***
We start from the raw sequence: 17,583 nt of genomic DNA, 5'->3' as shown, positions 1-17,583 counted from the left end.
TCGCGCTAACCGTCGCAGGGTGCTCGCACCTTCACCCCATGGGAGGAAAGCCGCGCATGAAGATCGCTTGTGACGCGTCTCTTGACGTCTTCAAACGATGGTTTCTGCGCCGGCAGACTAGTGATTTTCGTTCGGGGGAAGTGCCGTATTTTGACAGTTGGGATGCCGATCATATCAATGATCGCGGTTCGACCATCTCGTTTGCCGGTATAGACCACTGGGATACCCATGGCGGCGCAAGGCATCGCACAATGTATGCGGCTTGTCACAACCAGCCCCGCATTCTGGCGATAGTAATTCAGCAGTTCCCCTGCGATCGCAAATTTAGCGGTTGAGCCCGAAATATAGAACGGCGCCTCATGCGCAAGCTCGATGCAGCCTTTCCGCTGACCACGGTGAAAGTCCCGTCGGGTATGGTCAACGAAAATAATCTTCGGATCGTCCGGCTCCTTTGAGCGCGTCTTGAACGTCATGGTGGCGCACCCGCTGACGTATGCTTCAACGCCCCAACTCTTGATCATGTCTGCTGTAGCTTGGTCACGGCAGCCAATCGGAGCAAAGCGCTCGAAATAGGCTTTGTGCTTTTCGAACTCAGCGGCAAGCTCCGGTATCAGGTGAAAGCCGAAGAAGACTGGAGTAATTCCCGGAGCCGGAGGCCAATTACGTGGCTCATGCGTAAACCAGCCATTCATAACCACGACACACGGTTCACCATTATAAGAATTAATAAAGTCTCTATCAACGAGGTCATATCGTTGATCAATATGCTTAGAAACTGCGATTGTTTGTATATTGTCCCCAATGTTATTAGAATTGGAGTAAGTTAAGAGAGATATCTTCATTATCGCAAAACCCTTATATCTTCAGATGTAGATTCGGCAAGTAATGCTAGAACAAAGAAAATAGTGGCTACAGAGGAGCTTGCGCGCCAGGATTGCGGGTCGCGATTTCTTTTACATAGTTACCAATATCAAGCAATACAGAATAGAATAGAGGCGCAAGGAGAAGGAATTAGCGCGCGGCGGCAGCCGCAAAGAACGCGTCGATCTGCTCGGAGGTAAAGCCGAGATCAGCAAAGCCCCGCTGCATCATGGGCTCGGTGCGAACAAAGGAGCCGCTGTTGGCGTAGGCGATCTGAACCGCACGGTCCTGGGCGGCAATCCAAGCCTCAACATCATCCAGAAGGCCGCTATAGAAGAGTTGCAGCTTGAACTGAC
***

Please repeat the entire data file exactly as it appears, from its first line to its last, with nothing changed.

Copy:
We start from the raw sequence: 17,583 nt of genomic DNA, 5'->3' as shown, positions 1-17,583 counted from the left end.
TCGCGCTAACCGTCGCAGGGTGCTCGCACCTTCACCCCATGGGAGGAAAGCCGCGCATGAAGATCGCTTGTGACGCGTCTCTTGACGTCTTCAAACGATGGTTTCTGCGCCGGCAGACTAGTGATTTTCGTTCGGGGGAAGTGCCGTATTTTGACAGTTGGGATGCCGATCATATCAATGATCGCGGTTCGACCATCTCGTTTGCCGGTATAGACCACTGGGATACCCATGGCGGCGCAAGGCATCGCACAATGTATGCGGCTTGTCACAACCAGCCCCGCATTCTGGCGATAGTAATTCAGCAGTTCCCCTGCGATCGCAAATTTAGCGGTTGAGCCCGAAATATAGAACGGCGCCTCATGCGCAAGCTCGATGCAGCCTTTCCGCTGACCACGGTGAAAGTCCCGTCGGGTATGGTCAACGAAAATAATCTTCGGATCGTCCGGCTCCTTTGAGCGCGTCTTGAACGTCATGGTGGCGCACCCGCTGACGTATGCTTCAACGCCCCAACTCTTGATCATGTCTGCTGTAGCTTGGTCACGGCAGCCAATCGGAGCAAAGCGCTCGAAATAGGCTTTGTGCTTTTCGAACTCAGCGGCAAGCTCCGGTATCAGGTGAAAGCCGAAGAAGACTGGAGTAATTCCCGGAGCCGGAGGCCAATTACGTGGCTCATGCGTAAACCAGCCATTCATAACCACGACACACGGTTCACCATTATAAGAATTAATAAAGTCTCTATCAACGAGGTCATATCGTTGATCAATATGCTTAGAAACTGCGATTGTTTGTATATTGTCCCCAATGTTATTAGAATTGGAGTAAGTTAAGAGAGATATCTTCATTATCGCAAAACCCTTATATCTTCAGATGTAGATTCGGCAAGTAATGCTAGAACAAAGAAAATAGTGGCTACAGAGGAGCTTGCGCGCCAGGATTGCGGGTCGCGATTTCTTTTACATAGTTACCAATATCAAGCAATACAGAATAGAATAGAGGCGCAAGGAGAAGGAATTAGCGCGCGGCGGCAGCCGCAAAGAACGCGTCGATCTGCTCGGAGGTAAAGCCGAGATCAGCAAAGCCCCGCTGCATCATGGGCTCGGTGCGAACAAAGGAGCCGCTGTTGGCGTAGGCGATCTGAACCGCACGGTCCTGGGCGGCAATCCAAGCCTCAACATCATCCAGAAGGCCGCTATAGAAGAGTTGCAGCTTGAACTGAC